Explaining the Empty Tomb
The sheer number of witnesses to the risen Christ is overwhelming. Peter had himself seen the risen Christ. The other apostles had seen Jesus alive after His crucifixion. The apostle Paul gives us a witness list: “[Jesus] was seen by Cephas, then by the twelve. After that He was seen by over five hundred brethren at once, of whom the greater part remain to the present, but some have fallen asleep. After that He was seen by James, then by all the apostles. Then last of all He was seen by me also, as by one born out of due time” (1 Corinthians 15:5–8). Having presented irrefutable and insurmountable evidence, Peter pulls it all together with a closing argument.
The third day He rose again from the dead – The Apostles’ Creed
I enjoy mystery novels. One of my favorite genres is the legal thriller that combines mystery with courtroom drama. In legal thrillers the verdict is based on evidence brought forth. That evidence needs to be unearthed and presented in such a way that the narrative makes sense and adequately accounts for all the facts.
We can take this approach to verifying Jesus’ resurrection from the grave. In fact, that is the approach Peter takes in his sermon to the crowd gathered in Jerusalem for the feast of Pentecost following Christ’s resurrection. People had traveled from all over for the occasion. They were abuzz with recent events, events that made that Pentecost like no other. In his sermon in Acts 2 Peter brings to bear four strands of evidence that lead to an inescapable conclusion.
Peter begins by pointing to Jesus, particularly as one distinguished by God. “Men of Israel, hear these words: Jesus of Nazareth, a Man attested by God to you by miracles, wonders, and signs which God did through Him in your midst, as you yourselves also know” (Acts 2:22). Peter highlights two things in particular. He identifies Him as Jesus of Nazareth. Jesus is His given name. Nazareth refers to His hometown, where He was raised. This is a common manner of identification in the Bible, narrowing it down from all those who bear a common name. For example, Saul is called Saul of Tarsus. Sometimes people are identified by their lineage, such as Simon bar Jonah, Simon son of Jonah. But for reasons we’ve already touched on, identifying Jesus as the Son of Joseph would be inappropriate. Associating Jesus with Nazareth makes Him a known quantity and gives Him roots just like anyone else would have, roots that have significance for prophetic anticipation and validation (see Matt. 2:23).
The second thing Peter highlights about Jesus distinguishes Him from everyone else, providing definitive identification. Peter could have referenced the proclamation from God that he had heard with James and John at the Mount of Transfiguration (Matt. 17:1-6), but that was private knowledge not public. What was public were all the miracles, signs and wonders Jesus did. Many in the multitude had seen personally or heard through the grapevine the stupendous acts of Jesus in healing the sick, giving sight to the blind, and even raising the dead. Peter explained these mighty acts as pointing not to the deity of Christ but to the “Man attested by God,” the Man Jesus, with a known hometown, credentialed by God. It was as if Peter brought God Himself to the witness stand to authenticate Jesus as the Son of Man sent by God.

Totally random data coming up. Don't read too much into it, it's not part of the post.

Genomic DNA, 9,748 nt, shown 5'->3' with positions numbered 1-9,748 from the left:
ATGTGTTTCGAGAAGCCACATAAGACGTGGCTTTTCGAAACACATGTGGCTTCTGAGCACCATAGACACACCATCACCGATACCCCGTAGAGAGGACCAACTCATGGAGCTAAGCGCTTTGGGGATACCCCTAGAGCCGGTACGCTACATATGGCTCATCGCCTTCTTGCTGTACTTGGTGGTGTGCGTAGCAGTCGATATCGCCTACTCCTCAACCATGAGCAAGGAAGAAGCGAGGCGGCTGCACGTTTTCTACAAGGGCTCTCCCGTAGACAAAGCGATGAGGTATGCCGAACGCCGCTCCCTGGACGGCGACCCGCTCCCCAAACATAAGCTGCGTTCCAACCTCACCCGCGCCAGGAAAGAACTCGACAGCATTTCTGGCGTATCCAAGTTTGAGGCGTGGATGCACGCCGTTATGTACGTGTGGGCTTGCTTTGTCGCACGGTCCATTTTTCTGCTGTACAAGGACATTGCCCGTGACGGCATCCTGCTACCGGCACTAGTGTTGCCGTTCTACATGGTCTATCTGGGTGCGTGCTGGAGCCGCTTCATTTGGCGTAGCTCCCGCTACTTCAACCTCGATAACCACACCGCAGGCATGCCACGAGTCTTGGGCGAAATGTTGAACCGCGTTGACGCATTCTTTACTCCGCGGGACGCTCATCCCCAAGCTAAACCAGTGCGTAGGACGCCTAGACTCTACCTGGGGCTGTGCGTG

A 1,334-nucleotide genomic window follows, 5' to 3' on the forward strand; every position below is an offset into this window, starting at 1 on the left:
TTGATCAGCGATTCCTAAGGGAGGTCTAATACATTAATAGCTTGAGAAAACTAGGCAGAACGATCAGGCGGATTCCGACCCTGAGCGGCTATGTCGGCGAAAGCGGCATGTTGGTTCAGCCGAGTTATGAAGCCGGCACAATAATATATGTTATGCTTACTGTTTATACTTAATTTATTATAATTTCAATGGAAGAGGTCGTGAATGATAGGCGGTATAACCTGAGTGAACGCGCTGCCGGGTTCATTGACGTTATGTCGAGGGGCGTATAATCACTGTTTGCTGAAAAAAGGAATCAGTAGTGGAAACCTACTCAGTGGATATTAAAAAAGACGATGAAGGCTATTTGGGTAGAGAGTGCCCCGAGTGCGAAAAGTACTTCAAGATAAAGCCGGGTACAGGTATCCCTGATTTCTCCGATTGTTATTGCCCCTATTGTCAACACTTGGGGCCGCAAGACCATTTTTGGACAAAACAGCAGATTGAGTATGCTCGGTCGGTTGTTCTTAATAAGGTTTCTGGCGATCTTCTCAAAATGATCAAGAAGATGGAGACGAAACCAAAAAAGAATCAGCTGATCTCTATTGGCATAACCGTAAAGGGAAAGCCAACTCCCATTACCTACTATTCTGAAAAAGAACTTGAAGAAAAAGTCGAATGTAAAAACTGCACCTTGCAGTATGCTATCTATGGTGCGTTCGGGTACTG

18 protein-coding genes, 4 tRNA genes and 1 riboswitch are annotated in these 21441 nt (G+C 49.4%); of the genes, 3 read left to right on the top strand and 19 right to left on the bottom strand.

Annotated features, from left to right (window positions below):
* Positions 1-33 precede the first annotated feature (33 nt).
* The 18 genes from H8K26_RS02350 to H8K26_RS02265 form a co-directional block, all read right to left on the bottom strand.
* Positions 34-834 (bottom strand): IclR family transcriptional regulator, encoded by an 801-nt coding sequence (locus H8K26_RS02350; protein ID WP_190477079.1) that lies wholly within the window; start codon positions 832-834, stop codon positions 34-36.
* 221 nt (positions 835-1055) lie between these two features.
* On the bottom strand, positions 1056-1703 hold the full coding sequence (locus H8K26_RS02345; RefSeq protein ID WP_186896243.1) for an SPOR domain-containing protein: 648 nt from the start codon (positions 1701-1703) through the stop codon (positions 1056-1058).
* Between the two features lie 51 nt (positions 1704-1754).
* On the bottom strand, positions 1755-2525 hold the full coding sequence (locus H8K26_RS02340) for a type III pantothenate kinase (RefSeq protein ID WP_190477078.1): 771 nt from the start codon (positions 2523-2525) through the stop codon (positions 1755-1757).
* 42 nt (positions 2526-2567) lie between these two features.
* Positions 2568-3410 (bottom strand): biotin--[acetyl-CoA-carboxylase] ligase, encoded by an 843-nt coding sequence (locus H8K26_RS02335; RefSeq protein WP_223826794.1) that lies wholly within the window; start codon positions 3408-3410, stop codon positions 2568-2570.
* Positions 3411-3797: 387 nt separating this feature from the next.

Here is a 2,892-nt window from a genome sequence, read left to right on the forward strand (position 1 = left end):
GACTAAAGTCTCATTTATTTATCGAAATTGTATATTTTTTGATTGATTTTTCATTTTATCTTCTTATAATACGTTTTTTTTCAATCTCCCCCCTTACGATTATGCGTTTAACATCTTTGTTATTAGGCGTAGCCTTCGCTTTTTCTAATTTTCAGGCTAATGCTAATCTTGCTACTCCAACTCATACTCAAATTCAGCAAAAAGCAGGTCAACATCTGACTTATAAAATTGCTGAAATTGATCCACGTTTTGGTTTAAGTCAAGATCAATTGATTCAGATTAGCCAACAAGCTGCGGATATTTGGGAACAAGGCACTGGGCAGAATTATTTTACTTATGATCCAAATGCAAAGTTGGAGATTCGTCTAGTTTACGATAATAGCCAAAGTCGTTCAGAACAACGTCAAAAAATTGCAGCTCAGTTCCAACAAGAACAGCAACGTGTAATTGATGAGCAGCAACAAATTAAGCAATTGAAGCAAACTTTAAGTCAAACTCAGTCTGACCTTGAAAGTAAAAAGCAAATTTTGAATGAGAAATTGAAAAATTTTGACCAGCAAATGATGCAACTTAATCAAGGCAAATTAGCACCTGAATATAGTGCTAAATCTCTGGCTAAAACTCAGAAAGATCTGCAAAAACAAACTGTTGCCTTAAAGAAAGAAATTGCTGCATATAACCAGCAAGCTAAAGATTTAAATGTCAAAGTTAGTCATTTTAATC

In presenting a case, attorneys will construct a narrative that fits the facts of the case. A prosecuting attorney will frame an account that shows the defendant to be guilty. The defense attorney will take the same facts and paint a much different picture, one that exonerates his or her client. Peter constructs a narrative that aligns with the plan and purpose of God, putting the events surrounding the Man Jesus in biblical context. “Him, being delivered by the determined purpose and foreknowledge of God, you have taken by lawless hands, have crucified, and put to death; whom God raised up, having loosed the pains of death, because it was not possible that He should be held by it” (Acts 2:23–24).
Peter puts the events in the context of the plan of God, which we might think of as a metanarrative or redemptive narrative. This bigger picture governs the events of the day and the actions of men, including the sinful actions of betraying an innocent man. The people were responsible and culpable for their actions, yet God’s plan superintended and enfolded those actions.
We see a similar scene in the book of Genesis when Joseph addressed his brothers who had sold him into slavery. “Do not be afraid, for am I in the place of God?